Thank you for posting on our forum!
In most cases the small advantages in a loop system will be outweighed by the disadvantages of increased cost and increased labor. The advantages are mostly seen in larger systems, residential systems and gardens will rarely see any benefit to a loop system.
The primary advantages (particularly for larger systems) is that the pressure is evened out a bit which can help reduce water hammer (the water hitting a valve when it closes) and can sometimes allow for a smaller diameter of pipe to be used. That second advantage would be impossible in most residential systems since 1/2" tubing is the most common size we see used in residential systems.
The disadvantages are increased cost and labor -- increased cost from needing to purchase more tubing to accomplish the entire loop. The increased labor comes from needing to run additional tubing and get it connected and maintained. If the tubing is to be buried, the additional digging or trenching can get pretty labor intense.
For someone planning a larger system it would likely be a good idea to calculate the benefits of the loop, but for the vast majority of residential systems the loop will offer little to no benefit but will increase cost and labor time.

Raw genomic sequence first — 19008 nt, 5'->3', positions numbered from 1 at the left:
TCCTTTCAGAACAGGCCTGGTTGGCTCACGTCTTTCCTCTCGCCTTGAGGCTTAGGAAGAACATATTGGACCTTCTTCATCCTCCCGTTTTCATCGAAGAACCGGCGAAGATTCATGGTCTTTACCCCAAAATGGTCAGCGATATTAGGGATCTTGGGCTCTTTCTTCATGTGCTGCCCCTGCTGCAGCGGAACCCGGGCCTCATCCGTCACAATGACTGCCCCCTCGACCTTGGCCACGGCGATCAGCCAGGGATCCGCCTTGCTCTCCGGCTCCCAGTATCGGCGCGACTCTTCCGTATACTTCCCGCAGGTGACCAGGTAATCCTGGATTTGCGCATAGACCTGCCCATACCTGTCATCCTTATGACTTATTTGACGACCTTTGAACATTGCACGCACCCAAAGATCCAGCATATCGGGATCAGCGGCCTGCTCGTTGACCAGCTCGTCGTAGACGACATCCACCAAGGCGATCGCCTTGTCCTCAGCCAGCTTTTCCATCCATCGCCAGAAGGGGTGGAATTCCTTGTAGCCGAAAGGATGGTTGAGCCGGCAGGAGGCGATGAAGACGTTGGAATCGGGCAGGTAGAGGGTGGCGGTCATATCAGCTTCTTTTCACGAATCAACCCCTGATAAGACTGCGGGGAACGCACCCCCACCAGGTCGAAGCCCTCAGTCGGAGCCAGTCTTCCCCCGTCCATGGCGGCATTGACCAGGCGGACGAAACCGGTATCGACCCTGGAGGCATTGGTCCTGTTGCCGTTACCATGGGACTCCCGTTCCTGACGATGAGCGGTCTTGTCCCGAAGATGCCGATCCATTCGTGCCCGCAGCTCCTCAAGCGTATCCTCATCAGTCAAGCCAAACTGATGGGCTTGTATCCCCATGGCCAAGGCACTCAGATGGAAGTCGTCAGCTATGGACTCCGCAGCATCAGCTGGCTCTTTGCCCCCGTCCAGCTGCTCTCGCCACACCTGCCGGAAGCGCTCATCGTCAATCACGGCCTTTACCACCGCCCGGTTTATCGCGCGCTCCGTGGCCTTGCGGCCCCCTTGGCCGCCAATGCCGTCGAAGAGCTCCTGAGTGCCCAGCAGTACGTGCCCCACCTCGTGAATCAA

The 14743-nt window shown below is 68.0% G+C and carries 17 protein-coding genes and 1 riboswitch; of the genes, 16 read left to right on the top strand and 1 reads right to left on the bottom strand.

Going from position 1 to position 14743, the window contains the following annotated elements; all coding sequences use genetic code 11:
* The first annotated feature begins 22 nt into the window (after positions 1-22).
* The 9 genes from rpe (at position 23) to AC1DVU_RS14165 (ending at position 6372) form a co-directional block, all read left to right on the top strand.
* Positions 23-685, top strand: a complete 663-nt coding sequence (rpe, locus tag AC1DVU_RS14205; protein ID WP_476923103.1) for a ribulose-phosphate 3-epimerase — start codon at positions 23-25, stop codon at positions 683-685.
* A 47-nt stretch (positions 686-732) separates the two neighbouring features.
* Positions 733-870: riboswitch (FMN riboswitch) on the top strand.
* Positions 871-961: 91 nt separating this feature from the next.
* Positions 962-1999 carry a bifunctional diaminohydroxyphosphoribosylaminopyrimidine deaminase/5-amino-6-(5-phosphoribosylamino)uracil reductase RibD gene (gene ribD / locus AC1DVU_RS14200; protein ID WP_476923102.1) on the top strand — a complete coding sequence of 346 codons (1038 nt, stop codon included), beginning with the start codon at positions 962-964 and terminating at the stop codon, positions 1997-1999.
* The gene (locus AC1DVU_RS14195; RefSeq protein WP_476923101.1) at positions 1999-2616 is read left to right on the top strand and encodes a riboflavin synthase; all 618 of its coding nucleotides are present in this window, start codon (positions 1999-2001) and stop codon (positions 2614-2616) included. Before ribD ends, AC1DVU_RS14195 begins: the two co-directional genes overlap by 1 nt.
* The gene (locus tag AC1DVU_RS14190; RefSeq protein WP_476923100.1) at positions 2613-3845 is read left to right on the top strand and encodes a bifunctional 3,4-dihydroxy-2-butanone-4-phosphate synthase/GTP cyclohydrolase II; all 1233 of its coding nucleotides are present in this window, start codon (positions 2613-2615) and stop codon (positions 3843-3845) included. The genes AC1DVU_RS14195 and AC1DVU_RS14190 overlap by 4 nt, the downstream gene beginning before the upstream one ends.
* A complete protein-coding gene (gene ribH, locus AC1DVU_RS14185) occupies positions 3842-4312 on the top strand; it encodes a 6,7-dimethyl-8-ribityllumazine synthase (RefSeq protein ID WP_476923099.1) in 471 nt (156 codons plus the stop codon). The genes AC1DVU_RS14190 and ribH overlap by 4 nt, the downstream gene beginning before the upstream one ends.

I hope this helps!
If I exceed my maximum run length of 200' with my 1/2 tubing, but it is in a closed loop, does it ''cancel'' the potentiel pressure problems?
It can help prevent some pressure issues, but they can definitely still crop up -- in theory, pressure lost would be calculated as half the flow going one direction and half the flow going the other, but unfortunately it doesn't really work like that in practice.
Here is a link (not affiliated with us, but his knowledge is vast) that goes deeper into the theory behind looped systems: https://www.irrigationtutorials.com/using-a-looped-mainline-for-irrigation/
Do loops make sense for 1/4" drip tubing? Say I have a 30ft 1/4" drip tube coming off the mainline. Would I get more even flow out of the holes in that tube if both ends were connected to the mainline? Seems like it would, and that as the 1/4" runs get shorter, the benefit of looping would diminish.
You do have the right of it, there can be benefit in loops like you described, and the benefits do diminish as the runs get shorter. The loop can also help with clogging issues, as if water is blocked in one route, it has the other available to it -- probably not a huge benefit in a residential setup where you're likely to notice the clog quickly, but on larger systems that can't always be attended it can be.
Thank you for your post Joe!
I've seen several videos for designing a drip irrigation system, but I'm confused because some use closed loops where the main line circles around and reattaches to itself, while others use main lines that simply terminate. Is there an advantage to using a closed loop?
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